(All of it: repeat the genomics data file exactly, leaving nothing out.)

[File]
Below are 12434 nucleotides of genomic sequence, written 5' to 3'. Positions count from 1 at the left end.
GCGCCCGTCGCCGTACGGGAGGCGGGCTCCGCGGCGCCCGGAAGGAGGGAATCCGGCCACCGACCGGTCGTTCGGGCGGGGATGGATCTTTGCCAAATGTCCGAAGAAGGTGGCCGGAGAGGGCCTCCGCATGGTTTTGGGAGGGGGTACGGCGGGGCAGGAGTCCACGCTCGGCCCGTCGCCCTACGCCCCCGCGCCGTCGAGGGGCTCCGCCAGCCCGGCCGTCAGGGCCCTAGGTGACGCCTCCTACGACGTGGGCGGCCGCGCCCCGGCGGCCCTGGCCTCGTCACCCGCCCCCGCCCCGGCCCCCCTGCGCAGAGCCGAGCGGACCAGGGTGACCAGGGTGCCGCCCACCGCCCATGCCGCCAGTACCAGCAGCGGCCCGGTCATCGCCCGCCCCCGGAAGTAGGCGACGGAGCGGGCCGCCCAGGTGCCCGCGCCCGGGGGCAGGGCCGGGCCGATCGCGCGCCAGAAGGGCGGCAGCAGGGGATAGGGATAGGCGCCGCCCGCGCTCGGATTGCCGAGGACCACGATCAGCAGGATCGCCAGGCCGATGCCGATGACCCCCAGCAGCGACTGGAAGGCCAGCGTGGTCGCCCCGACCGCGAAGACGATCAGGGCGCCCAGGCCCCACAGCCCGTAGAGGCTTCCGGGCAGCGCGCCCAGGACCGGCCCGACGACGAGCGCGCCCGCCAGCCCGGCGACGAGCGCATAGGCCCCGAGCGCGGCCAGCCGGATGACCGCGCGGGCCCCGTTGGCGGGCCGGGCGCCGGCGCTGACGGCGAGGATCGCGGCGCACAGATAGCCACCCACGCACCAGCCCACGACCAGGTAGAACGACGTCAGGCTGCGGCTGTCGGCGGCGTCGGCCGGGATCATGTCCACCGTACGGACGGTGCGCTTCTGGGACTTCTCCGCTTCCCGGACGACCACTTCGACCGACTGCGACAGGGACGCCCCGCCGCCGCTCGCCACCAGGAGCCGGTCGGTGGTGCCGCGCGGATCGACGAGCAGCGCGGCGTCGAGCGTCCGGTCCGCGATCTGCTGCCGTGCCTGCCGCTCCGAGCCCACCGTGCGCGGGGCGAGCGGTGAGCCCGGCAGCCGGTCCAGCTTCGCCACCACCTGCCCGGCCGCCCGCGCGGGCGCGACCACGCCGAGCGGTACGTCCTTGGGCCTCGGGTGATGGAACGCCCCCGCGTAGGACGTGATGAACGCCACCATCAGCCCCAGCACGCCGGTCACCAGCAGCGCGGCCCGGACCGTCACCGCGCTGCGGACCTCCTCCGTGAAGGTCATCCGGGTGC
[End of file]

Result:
Below are 12434 nucleotides of genomic sequence, written 5' to 3'. Positions count from 1 at the left end.
GCGCCCGTCGCCGTACGGGAGGCGGGCTCCGCGGCGCCCGGAAGGAGGGAATCCGGCCACCGACCGGTCGTTCGGGCGGGGATGGATCTTTGCCAAATGTCCGAAGAAGGTGGCCGGAGAGGGCCTCCGCATGGTTTTGGGAGGGGGTACGGCGGGGCAGGAGTCCACGCTCGGCCCGTCGCCCTACGCCCCCGCGCCGTCGAGGGGCTCCGCCAGCCCGGCCGTCAGGGCCCTAGGTGACGCCTCCTACGACGTGGGCGGCCGCGCCCCGGCGGCCCTGGCCTCGTCACCCGCCCCCGCCCCGGCCCCCCTGCGCAGAGCCGAGCGGACCAGGGTGACCAGGGTGCCGCCCACCGCCCATGCCGCCAGTACCAGCAGCGGCCCGGTCATCGCCCGCCCCCGGAAGTAGGCGACGGAGCGGGCCGCCCAGGTGCCCGCGCCCGGGGGCAGGGCCGGGCCGATCGCGCGCCAGAAGGGCGGCAGCAGGGGATAGGGATAGGCGCCGCCCGCGCTCGGATTGCCGAGGACCACGATCAGCAGGATCGCCAGGCCGATGCCGATGACCCCCAGCAGCGACTGGAAGGCCAGCGTGGTCGCCCCGACCGCGAAGACGATCAGGGCGCCCAGGCCCCACAGCCCGTAGAGGCTTCCGGGCAGCGCGCCCAGGACCGGCCCGACGACGAGCGCGCCCGCCAGCCCGGCGACGAGCGCATAGGCCCCGAGCGCGGCCAGCCGGATGACCGCGCGGGCCCCGTTGGCGGGCCGGGCGCCGGCGCTGACGGCGAGGATCGCGGCGCACAGATAGCCACCCACGCACCAGCCCACGACCAGGTAGAACGACGTCAGGCTGCGGCTGTCGGCGGCGTCGGCCGGGATCATGTCCACCGTACGGACGGTGCGCTTCTGGGACTTCTCCGCTTCCCGGACGACCACTTCGACCGACTGCGACAGGGACGCCCCGCCGCCGCTCGCCACCAGGAGCCGGTCGGTGGTGCCGCGCGGATCGACGAGCAGCGCGGCGTCGAGCGTCCGGTCCGCGATCTGCTGCCGTGCCTGCCGCTCCGAGCCCACCGTGCGCGGGGCGAGCGGTGAGCCCGGCAGCCGGTCCAGCTTCGCCACCACCTGCCCGGCCGCCCGCGCGGGCGCGACCACGCCGAGCGGTACGTCCTTGGGCCTCGGGTGATGGAACGCCCCCGCGTAGGACGTGATGAACGCCACCATCAGCCCCAGCACGCCGGTCACCAGCAGCGCGGCCCGGACCGTCACCGCGCTGCGGACCTCCTCCGTGAAGGTCATCCGGGTGC